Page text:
Reinforcing an athlete’s mentality is globally recognized as an essential aspect of performance enhancement, particularly when done through mental training. While the effects of the training should be evaluated both quantitatively and qualitatively, most studies have been limited to subjective feedback from athletes. Likewise, there is a large gap between the intense pressure that world-class athletes experience on the field versus. that which can be measured in the lab. Therefore, this study aimed to identify the effects of mental training, including athletes’ concentration states in actual sports situations, on how they apply the mental skills they have learned into their respective sport fields. In this study, 20 days of breathing exercises were conducted with an Olympian (individual sport). After completing the training, the athlete’s concentration during actual sports situations was then compared to the lab data. The effects of the mental training were verified by physiological indices, performance indices, and self-report. Based on the results from the elite athlete, the same experiment with 14 shooting athletes was also conducted. The results, based on the transition of the Stress Eraser (SE) points and respiration rates, verified a relaxation training effect followimg a 20-day breathing exercise protocol. Moreover, the results from performance indices suggested that the implementation of breathing technique in actual sports situations played a part in improving performance, and functioned as a self-control skill that enhanced an appropriate concentration state. Lastly, self-report showed that the athletes subjectively felt the difficulty and training effect of the breathing technique learning process. The gap between the data acquired in the lab and the sports field matched with the results of the physiological reactions, including SE points and breathing rates.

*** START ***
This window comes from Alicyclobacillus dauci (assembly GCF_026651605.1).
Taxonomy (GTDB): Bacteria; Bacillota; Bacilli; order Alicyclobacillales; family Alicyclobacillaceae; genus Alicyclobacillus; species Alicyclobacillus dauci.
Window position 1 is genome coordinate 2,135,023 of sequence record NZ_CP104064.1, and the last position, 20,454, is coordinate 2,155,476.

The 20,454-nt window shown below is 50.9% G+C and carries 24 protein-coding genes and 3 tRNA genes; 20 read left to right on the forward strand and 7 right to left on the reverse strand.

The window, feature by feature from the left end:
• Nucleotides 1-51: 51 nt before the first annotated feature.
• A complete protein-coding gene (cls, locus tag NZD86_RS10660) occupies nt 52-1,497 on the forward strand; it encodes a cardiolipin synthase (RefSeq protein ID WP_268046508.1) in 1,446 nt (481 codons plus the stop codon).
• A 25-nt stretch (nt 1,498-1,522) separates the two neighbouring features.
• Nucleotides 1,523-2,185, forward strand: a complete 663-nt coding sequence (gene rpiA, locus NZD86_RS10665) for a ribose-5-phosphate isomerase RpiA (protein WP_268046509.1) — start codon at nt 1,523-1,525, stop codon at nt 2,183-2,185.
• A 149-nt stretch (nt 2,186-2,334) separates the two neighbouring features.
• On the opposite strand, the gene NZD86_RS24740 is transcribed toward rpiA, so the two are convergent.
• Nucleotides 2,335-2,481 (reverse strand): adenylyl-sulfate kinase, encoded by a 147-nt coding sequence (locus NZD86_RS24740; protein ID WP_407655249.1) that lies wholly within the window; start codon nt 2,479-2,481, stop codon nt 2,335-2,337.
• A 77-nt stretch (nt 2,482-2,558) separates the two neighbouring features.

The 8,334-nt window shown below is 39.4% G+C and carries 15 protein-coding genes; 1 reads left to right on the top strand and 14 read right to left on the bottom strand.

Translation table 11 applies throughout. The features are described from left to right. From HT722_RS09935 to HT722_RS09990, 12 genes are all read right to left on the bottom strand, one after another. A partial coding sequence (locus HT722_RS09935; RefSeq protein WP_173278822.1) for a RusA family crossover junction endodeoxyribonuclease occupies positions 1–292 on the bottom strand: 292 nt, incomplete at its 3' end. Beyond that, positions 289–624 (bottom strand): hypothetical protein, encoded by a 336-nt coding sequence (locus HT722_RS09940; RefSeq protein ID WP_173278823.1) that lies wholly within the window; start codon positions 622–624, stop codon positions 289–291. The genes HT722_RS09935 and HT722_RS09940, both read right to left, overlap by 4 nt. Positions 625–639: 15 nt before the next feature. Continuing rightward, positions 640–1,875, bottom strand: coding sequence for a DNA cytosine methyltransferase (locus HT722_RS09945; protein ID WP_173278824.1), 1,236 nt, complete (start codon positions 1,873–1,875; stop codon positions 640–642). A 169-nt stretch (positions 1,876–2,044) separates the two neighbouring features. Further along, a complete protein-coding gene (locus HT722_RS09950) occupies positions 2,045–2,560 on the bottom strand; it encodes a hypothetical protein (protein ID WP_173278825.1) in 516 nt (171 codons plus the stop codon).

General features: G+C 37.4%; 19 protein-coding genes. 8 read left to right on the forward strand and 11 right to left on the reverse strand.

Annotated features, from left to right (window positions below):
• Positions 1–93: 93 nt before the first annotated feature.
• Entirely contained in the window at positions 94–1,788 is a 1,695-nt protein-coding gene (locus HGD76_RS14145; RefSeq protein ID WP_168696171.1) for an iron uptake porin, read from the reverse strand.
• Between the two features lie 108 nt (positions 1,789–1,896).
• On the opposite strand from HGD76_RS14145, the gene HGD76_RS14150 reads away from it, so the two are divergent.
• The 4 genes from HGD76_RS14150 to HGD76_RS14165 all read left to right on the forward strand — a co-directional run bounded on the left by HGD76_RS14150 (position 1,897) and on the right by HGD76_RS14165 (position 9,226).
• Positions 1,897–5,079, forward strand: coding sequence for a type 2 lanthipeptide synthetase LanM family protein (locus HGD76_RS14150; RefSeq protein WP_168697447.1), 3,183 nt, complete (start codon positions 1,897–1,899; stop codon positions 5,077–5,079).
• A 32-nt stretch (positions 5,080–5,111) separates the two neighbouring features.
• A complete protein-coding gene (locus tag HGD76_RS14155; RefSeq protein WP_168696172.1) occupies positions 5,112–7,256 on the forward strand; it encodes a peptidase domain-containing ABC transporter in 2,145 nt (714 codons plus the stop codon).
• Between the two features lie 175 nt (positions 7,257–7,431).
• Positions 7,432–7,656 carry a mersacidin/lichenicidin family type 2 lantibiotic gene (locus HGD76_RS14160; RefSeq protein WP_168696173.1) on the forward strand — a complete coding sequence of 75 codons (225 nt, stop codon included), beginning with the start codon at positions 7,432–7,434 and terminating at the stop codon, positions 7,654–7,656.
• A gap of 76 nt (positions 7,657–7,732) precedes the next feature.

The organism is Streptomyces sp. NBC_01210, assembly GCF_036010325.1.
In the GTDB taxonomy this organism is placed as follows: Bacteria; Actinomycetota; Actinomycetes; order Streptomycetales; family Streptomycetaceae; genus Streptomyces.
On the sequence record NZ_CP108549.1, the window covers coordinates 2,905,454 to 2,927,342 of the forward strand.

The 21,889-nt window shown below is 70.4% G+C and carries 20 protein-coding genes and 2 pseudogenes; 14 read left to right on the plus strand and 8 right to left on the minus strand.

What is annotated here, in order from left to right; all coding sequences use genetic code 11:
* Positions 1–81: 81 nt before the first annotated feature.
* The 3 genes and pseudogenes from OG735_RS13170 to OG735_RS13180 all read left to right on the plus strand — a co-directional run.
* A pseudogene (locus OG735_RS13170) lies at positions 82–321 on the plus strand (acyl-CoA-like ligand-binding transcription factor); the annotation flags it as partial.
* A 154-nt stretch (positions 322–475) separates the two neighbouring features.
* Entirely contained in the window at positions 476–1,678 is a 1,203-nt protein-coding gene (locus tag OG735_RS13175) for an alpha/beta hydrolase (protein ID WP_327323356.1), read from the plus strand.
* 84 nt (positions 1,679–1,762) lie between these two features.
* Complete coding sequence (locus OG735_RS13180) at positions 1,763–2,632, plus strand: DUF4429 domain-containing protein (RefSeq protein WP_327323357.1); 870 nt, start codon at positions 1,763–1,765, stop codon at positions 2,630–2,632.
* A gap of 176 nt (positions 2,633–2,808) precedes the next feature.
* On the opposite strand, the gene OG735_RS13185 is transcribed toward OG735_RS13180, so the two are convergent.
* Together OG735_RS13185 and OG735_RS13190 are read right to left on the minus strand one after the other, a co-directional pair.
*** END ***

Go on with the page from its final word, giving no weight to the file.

The pelvic floor muscles training (PFMT) has been reported to be effective for patients with urinary and fecal incontinence. However, there is few report available on PFMT in Japan. The purpose of this study is to present a case report on PFMT using electromyographic (EMG) biofeedback for a patient with fecal incontinence who was unable to contract pelvic floor muscles voluntarily. The subject was a woman received surgery for a pelvic organ prolapse (POP). The symptoms from the POP were resolved by the surgery, but frequent gas incontinence during walking remained. Synchronized muscle activity of pelvic floor muscles (PFM) and abdominal muscles were obtained for the baseline assessment, and the strength of the PFM in a quick contraction (maximum contraction) was found to be 10 μV. Myotrac3 (Thought Technology, Canada) was used for the assessment and the intervention, and PFMT was conducted by using the EMG pattern that aimed for a PFM contraction independent of an abdominal muscles contraction. Ten sessions, once per two weeks were conducted. The value of maximum contraction did not change throughout the sessions. The independent contractions of PFM were gradually increased from the 8th session. Frequency of fecal incontinence decreased after 6th session. The result suggested that to reduce fecal incontinence, contracting the PFM without excessively contracting the abdominal muscles is more important than increasing the value of a PFM maximum contraction. The authors believe that reporting single case study is essential and may lead to an increase of biofeedback for PFMT of patients with fecal incontinence in Japan.